Most Read Contributor in Australia, September 2016
Recent changes to the Queensland Building Services Authority
Act 1991 (Qld) (QBSA Act) and Queensland
Building Services Authority Regulation 2003 (Qld) (QBSA
Regulations) give relief to contractors who do not have a
New exemptions regarding the requirement to have a licence when
carrying out building work
If you carry out building work for which you are not
appropriately licensed, you would not be entitled to full payment
for that work and you could not claim under the Building and
Construction Industry Payments Act 2004 (Qld)
Changes to the QBSA Act now mean that:
an unlicensed subcontractor that carries out building work for
a contractor that holds the appropriate class of licence under the
QBSA Act is not in breach of the Act
an unlicensed contractor that enters into a contract to carry
out building work does not breach the QBSA Act if the work is
carried out by an appropriately licensed subcontractor,
and the work is not residential construction work
or domestic building work.
The QBSA Act changes commence on 1 December 2013.
Work that is now not considered 'building work' under
New Regulations have recently come into force to make it clear
that the following will not be considered building work under the
QBSA Act (and therefore do not require a licence):
the construction, extension, repair or replacement of a water
reticulation system, sewerage system or stormwater drain, other
than works connecting a building to a mains
the construction, maintenance or repair of a road or a tunnel
for a road, including an area of land developed, or to be
developed, for the public use of driving or riding of motor
vehicles, other than a driveway to a private property.
The new Regulations concerning building work have already
What this means for contractors and subcontractors
If you are a subcontractor, a QBSA licence will not be required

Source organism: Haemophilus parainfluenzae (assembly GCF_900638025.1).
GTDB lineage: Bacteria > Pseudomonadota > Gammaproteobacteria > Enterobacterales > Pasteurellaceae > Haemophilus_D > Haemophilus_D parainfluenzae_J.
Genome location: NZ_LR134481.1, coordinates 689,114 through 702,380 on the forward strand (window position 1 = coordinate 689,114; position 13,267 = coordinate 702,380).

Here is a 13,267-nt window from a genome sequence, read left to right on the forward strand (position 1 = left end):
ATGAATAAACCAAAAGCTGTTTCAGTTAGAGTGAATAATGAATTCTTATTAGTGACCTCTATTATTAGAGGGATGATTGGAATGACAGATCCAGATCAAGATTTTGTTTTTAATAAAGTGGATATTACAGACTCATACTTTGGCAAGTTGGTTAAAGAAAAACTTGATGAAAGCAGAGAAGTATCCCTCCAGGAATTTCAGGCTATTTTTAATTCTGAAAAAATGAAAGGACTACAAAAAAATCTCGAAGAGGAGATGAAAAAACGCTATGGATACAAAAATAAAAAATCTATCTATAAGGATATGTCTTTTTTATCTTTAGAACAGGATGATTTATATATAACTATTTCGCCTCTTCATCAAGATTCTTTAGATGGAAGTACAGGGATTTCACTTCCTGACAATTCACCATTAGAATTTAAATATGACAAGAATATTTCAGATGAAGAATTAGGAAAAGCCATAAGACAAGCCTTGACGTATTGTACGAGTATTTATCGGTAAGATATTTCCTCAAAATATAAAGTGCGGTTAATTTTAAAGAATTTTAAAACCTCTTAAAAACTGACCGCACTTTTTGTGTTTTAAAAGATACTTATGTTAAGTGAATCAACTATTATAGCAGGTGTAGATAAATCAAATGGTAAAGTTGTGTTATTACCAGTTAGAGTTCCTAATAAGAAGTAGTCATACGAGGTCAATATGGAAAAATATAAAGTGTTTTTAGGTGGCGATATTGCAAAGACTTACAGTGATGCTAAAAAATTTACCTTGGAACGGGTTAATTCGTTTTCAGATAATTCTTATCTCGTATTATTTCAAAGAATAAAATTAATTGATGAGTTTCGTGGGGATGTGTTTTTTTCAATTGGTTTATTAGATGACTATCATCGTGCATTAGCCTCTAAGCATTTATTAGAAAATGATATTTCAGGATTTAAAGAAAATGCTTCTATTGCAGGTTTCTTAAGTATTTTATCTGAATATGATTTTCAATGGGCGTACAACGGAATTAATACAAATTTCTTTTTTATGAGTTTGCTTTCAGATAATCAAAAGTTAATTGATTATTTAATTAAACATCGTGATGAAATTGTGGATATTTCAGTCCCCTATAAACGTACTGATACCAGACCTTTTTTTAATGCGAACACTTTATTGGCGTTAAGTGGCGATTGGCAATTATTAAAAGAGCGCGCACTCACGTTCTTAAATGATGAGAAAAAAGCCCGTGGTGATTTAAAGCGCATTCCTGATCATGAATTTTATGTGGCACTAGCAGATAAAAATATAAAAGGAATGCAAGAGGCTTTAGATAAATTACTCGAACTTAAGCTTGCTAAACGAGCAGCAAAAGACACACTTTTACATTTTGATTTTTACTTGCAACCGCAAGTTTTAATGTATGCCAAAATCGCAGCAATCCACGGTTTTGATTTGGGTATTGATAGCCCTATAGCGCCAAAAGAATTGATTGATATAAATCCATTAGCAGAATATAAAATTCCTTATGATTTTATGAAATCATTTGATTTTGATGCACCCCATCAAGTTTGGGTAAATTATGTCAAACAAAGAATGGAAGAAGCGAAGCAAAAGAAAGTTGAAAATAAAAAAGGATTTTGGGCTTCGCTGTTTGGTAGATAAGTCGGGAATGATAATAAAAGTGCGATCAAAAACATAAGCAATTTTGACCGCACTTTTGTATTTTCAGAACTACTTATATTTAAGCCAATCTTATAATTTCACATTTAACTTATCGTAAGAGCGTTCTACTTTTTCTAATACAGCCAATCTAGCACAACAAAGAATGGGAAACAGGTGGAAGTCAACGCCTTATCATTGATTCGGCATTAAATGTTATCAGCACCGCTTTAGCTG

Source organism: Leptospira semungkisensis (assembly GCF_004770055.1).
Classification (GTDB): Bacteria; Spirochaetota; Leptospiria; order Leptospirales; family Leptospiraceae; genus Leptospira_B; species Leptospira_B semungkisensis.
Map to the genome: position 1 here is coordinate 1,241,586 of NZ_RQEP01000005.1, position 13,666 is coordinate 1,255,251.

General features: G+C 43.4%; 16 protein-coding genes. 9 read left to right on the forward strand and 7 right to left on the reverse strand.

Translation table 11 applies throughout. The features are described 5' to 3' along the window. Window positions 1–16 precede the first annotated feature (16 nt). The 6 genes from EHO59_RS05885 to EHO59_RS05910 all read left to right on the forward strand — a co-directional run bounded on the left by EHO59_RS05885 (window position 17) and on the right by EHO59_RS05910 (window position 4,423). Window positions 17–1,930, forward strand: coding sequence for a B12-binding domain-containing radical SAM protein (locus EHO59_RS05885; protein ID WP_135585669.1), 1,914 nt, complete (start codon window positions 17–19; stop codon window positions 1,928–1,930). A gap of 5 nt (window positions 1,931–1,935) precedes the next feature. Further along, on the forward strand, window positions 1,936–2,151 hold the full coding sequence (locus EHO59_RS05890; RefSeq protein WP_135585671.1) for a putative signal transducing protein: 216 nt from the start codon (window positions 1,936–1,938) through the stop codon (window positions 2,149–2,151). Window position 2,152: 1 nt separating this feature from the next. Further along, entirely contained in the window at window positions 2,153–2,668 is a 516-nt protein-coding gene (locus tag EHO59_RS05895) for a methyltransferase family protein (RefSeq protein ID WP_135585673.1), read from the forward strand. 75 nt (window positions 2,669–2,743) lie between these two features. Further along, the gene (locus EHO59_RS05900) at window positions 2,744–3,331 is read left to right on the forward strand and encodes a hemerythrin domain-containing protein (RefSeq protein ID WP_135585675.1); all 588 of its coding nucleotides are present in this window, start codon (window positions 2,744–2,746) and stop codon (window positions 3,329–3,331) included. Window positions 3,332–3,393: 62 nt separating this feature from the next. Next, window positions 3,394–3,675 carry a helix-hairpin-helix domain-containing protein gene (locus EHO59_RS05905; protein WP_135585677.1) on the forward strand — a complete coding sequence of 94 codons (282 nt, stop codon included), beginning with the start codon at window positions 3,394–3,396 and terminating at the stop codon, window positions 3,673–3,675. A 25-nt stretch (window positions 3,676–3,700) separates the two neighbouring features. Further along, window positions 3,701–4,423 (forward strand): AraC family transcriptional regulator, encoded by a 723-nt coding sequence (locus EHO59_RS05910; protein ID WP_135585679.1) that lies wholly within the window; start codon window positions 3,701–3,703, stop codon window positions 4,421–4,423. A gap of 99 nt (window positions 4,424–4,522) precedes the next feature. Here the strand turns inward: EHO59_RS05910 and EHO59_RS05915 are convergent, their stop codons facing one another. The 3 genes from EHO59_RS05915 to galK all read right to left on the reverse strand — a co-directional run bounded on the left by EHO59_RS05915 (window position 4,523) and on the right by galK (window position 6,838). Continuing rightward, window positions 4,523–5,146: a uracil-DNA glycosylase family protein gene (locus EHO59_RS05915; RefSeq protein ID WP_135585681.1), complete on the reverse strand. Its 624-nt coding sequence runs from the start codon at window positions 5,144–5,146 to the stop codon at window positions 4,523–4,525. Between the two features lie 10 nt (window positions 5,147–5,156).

for carrying out building work as long as the head contractor holds
the appropriate QBSA licence for that work. In this case you will
remain entitled to full payment for work completed and you will
still have rights under BCIPA.
If you are a contractor, a QBSA licence will not be required for
building work which forms part of your scope of work as long as you
engage an appropriate licensed subcontractor to carry out the
building work (unless the work is residential construction or
domestic building work). In this case you will remain entitled to
full payment for work completed and you will still have rights
If you wish to discuss anything in this article or in relation
to the amendments to the QBSA Act, please contact us.
The content of this article is intended to provide a general
guide to the subject matter. Specialist advice should be sought
about your specific circumstances.
To print this article, all you need is to be registered on Mondaq.com.
Click to Login as an existing user or Register so you can print this article.
Many retail leases include a covenant to trade, requiring the tenant to open the premises for trade during certain hours.
Some comments from our readers… “The articles are extremely timely and highly applicable” “I often find critical information not available elsewhere” “As in-house counsel, Mondaq’s service is of great value”
Register for Access and our Free Biweekly Alert for
This service is completely free. Access 250,000 archived articles from 100+ countries and get a personalised email twice a week covering developments (and yes, our lawyers like to think you’ve read our Disclaimer).